Paul Muggleton, Services Director, HSO explains why the temptation to try to achieve too much too quickly should be replaced with a clear, well planned iterative approach when it comes to implementing field service management systems…

One of the big challenges for companies, when it comes to delivering a return on their investment in a field service management solution, is that often they (or the vendors they are working with) will have set their targets and expectations far too wide.

The result of this is, of course, disappointment at both the executive level and the operational level and ultimately can make gaining approval for, and subsequent implementation of future field service management centred projects even harder.

The solution to overcoming this all too frequent issue is incredibly simple. When approaching the initial project, there is a six-word mantra to remember “don’t try to boil the ocean”.

A field service management solution can revolutionise how your field service operations run. It can improve your internal efficiencies, drive revenue and delight customers. But remember field service is a complex beast with many moving parts, and if you try to optimise everything at once the chances are you may well fail to optimise anything at all.

At HSO, we advise our customers that an iterative approach is almost always the way we have seen our clients achieve the most significant benefits both in the short and long term.

We believe it is vital that we have a firm and comprehensive understanding of where our customers are in terms of their capabilities, processes and existing technologies at the beginning of a project. That can then provide us with a mechanism for actually identifying the best approach and allow us to build a comprehensive roadmap that isn’t just a tick box exercise, but builds a technology platform that meets the exact needs of their business. Let’s take scheduling as an example.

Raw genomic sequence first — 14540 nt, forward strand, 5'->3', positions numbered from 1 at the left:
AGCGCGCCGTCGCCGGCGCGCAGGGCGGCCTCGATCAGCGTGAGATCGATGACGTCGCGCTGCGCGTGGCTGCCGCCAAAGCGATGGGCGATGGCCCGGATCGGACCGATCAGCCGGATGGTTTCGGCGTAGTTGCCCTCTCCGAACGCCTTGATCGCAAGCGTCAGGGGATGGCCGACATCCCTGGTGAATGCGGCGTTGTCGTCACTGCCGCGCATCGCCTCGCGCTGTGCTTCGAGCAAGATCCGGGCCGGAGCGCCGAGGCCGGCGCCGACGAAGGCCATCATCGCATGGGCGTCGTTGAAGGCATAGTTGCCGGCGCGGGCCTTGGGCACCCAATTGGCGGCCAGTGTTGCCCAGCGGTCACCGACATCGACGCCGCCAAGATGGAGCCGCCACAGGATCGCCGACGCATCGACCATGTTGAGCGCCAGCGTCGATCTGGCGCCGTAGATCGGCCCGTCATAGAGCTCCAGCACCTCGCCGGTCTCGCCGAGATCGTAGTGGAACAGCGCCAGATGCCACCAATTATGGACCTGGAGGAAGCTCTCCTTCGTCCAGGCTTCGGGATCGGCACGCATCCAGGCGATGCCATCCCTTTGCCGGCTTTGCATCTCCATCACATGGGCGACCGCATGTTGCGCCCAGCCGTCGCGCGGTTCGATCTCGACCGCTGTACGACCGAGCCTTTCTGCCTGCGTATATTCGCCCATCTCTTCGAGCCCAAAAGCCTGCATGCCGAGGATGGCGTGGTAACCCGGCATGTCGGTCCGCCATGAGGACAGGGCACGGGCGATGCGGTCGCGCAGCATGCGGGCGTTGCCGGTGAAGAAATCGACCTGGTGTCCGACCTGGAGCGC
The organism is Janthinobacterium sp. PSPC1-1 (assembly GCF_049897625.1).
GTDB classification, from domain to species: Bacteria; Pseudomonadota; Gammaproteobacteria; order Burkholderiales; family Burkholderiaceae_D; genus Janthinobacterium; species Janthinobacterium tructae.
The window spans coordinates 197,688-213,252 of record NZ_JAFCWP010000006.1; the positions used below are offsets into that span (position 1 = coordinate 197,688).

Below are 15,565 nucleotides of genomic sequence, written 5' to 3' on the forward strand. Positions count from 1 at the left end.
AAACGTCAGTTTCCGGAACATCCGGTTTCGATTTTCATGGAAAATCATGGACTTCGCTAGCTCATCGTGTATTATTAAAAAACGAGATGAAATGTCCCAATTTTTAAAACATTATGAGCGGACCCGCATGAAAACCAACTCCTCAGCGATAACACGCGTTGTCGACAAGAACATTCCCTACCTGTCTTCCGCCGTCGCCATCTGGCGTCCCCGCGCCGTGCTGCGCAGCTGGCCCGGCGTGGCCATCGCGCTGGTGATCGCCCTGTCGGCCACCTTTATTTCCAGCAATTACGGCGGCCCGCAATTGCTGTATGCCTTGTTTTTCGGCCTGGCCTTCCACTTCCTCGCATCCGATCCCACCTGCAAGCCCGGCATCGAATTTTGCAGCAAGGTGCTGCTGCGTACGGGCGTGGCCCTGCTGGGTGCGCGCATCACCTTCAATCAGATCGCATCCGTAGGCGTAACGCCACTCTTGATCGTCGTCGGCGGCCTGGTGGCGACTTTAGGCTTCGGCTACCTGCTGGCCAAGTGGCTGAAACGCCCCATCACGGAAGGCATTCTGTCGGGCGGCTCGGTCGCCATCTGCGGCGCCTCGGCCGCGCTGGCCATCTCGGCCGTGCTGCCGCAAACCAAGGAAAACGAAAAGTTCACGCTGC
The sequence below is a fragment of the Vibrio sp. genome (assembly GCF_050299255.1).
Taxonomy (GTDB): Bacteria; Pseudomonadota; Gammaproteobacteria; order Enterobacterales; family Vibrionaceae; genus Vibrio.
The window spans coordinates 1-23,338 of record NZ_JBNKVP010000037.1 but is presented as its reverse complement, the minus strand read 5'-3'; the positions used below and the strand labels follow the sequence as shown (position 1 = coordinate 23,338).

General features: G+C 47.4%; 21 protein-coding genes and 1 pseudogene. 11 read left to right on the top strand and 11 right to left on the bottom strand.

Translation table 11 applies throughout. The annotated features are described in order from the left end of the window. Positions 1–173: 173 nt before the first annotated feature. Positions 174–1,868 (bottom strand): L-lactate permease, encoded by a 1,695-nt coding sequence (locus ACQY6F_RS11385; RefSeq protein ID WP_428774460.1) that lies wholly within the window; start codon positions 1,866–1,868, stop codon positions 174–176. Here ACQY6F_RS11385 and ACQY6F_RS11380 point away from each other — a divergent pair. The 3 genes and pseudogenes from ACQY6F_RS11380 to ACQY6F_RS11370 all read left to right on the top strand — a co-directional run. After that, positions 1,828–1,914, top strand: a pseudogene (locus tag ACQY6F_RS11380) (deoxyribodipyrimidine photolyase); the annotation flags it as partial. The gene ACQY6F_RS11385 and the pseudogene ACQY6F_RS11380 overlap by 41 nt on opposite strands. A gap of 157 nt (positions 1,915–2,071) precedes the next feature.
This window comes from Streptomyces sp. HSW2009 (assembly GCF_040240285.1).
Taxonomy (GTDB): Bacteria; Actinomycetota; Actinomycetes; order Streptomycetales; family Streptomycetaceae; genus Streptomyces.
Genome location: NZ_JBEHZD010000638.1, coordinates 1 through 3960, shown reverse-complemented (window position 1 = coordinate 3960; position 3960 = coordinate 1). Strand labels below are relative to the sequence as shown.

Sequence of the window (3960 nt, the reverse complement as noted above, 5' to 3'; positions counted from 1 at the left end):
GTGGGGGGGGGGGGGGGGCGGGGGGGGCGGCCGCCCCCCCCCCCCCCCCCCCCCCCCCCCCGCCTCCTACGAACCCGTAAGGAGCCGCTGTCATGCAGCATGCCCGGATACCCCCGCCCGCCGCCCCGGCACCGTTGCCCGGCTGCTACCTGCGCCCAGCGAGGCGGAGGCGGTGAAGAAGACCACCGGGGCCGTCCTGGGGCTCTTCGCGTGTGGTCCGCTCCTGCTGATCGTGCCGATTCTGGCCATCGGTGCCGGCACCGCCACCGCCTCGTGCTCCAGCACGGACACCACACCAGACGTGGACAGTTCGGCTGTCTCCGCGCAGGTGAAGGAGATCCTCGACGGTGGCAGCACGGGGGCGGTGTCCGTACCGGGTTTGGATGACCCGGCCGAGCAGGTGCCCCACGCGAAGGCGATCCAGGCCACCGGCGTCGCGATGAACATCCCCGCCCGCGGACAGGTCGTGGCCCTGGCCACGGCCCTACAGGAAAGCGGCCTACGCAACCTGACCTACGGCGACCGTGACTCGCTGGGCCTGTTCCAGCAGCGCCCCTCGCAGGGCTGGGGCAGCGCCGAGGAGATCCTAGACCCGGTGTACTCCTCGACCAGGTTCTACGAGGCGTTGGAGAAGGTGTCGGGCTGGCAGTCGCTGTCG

If an organisation is moving from manually scheduling their engineers with a dispatch team using a spreadsheet, in the first instance, we may not want to see a huge amount of automation added to the solution.

The reason for this is that when it comes to scheduling, you first need to understand how you want to schedule your work. Simply by moving through the process of using a dedicated scheduling solution as a company, and more importantly its dispatchers, are going to begin to see benefits as they begin to see scheduling in an integrated way.

We can then begin to introduce some light touches of automation as the processes become more refined and clarified, to begin to bring some further order into the workflows and, as time moves on, we can begin to ratchet up the use of automation as more advanced constraints are introduced.

Once we reach this point, this is also when we can start exploring what other technologies should be introduced – for example, real-time alerts that tell the customer where their engineer is, or improved triage in the contact centre to improve first-time fix rates.

By adopting such a layered approach, a field service organisation will not only see a direct return on investment on their initial implementation sooner, but will also minimise any potential early costs while simultaneously reducing risks as well.

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